Work is undoubtedly what Thomas Sowell had in mind when he told Auletta, “I imagine that we could absorb every unemployed person as domestics or babysitters.” That was what happened in the past, when welfare did not exist or was difficult to obtain. As recently as 1940 there were 2,277,000 women employed as household workers, enough so that even during the Depression every middle-class family had domestic help.3 If that proportion were restored today, we would have almost four million domestic servants, enough to empty the welfare rolls. (The current figure is about one million.) An additional assumption is that were mothers made to work, that regimen would serve to discipline their children. One person from a welfare background remarked to Auletta that nowadays “young males rarely fear their mothers.” Were she to work, this reasoning goes, she would attain their respect.

Finally, there is the worry that among all too many recipients, taking welfare is no longer seen as a stigma. In the past going on relief was considered shameful, a feeling the authorities did everything to encourage. In recent years, the underclass has evolved its own value system, which regards assistance as a right, akin to public entitlements claimed by other classes.


Auletta makes “street criminals” a special category within the underclass. He says nothing about members of organized syndicates, wholesale drug dealers, or such specialists as art and securities thieves, presumably on the ground that they are really middle class. Most street criminals are poor and stay so: note how few can raise the cash for bail once they are arrested. At the same time, it is worth asking whether street crime is a principal career for more than a small group of people.4

Satisfactory statistics are not easily come by, because it is hard to know which people go in the “criminal” category. For example, a total of 548,809 robberies were reported in 1980, and an equal number probably went unreported. But we have no idea how many people committed them. Similarly, in 1980 there were 139,476 robbery arrests; but we don’t know how many separate crimes those charges represented. At the end of 1981 there were 369,000 persons in state or federal prisons, serving at least one-year sentences for serious offenses. While not all their crimes were violent, these are people who will go through life with a prison record. Moreover, we can generally assume that at one time or another most people who engage in violent crimes will serve some prison sentence, particularly if they are poor.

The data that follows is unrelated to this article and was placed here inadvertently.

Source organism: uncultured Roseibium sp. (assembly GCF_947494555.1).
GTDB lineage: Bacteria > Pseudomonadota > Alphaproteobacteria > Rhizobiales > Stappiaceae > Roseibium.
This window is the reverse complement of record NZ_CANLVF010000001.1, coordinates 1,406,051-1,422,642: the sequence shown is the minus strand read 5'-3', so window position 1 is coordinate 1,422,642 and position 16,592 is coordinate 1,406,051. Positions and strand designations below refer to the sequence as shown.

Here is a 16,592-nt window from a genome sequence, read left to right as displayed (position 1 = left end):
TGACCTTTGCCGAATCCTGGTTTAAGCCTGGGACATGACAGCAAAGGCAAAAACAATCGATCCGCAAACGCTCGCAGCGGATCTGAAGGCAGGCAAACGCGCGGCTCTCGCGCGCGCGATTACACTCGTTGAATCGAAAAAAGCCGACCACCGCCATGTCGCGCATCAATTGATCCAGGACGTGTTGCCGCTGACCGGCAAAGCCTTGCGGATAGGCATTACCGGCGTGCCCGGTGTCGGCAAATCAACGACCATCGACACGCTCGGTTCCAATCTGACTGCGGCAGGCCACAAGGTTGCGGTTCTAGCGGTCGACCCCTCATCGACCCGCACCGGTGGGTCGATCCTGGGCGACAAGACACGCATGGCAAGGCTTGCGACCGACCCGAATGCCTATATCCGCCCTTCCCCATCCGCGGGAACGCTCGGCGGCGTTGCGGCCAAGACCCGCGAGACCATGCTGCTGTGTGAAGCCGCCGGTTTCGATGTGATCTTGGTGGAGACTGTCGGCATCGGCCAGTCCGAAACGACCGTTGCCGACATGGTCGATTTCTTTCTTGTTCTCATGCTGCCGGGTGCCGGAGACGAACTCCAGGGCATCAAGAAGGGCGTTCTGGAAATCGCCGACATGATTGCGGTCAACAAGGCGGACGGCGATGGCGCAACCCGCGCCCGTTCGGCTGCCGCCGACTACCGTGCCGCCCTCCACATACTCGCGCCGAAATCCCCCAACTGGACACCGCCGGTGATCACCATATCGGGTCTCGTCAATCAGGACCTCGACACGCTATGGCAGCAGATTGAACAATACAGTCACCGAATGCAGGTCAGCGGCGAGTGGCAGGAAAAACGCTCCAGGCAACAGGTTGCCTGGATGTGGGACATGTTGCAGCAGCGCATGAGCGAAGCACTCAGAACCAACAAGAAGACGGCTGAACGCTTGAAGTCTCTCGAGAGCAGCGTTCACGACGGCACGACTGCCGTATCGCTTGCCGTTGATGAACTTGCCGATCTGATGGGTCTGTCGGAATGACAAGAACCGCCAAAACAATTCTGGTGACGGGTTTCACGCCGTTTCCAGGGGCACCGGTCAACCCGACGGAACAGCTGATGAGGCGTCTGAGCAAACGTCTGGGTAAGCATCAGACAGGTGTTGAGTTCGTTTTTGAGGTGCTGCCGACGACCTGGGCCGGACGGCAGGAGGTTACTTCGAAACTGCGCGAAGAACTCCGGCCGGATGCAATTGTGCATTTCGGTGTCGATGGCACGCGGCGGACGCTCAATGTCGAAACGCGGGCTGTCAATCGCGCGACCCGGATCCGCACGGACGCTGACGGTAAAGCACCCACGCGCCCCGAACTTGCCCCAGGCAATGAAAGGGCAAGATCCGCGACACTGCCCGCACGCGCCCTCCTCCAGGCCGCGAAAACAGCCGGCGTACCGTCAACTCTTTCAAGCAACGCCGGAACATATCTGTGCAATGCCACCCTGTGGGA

Even so, Auletta cites figures to suggest that a rather small contingent makes prowling the streets their full-time profession. One Philadelphia study found that about 1,800 persons committed 95 percent of all the city’s robberies. For New York it has been estimated that 70 percent of the robberies were carried out by approximately 2,000 people. Still, it doesn’t take many people, as one policeman put it, to “turn streets into nightmares.”

For most Americans, “crime” now means street crime, which in turn means face-to-face encounters with someone prepared to kill you, perhaps even on a whim. Hence the wish that they could be somehow rounded up and sent somewhere for good. All this hardly bears reiteration, and what we need is further insight into why we have so much violent crime. While Auletta has a chapter summarizing recent writing, I think this is one field where too many studies obscure some simple truths.

Just as all women left on their own do not go on welfare, so all men in difficult circumstances do not turn to robbery. If we want to know which ones do, it is best to begin with a basic statement about the nation as a whole. Within the American population there is a group of people who might be called persons with larcenous proclivities. These individuals can be found in all classes of society, including the very rich. This proclivity of theirs leads them to seek out money through unaccepted channels, generally by ways other than honest work. We do not know why some people pick up this proclivity and others don’t, although being exposed to it as a widespread practice certainly helps. Except in extreme conditions, people do not steal out of dire need. They do it because you get more with less effort than you do by working.

In the middle class and up, these people can perform their thefts without inflicting physical harm, since their employment gives them opportunities to manipulate paper. Auletta quotes Charles Silberman’s reminder that “well-bred people steal far larger sums than those lost through street crime.” While that is fairly common knowledge, Americans still want a man who has robbed ten people of $50 each put away for a considerably longer period than a bank officer who slips $5,000 out of ten different accounts. The reason, needless to say, is that the violence of the former crime, even if only as a threat, multiplies its evil in our eyes. Hence the proposal that if our prisons are overcrowded, we should reserve the spaces for violent offenders. The banker, after all, is really one of us and can make restitution in other ways.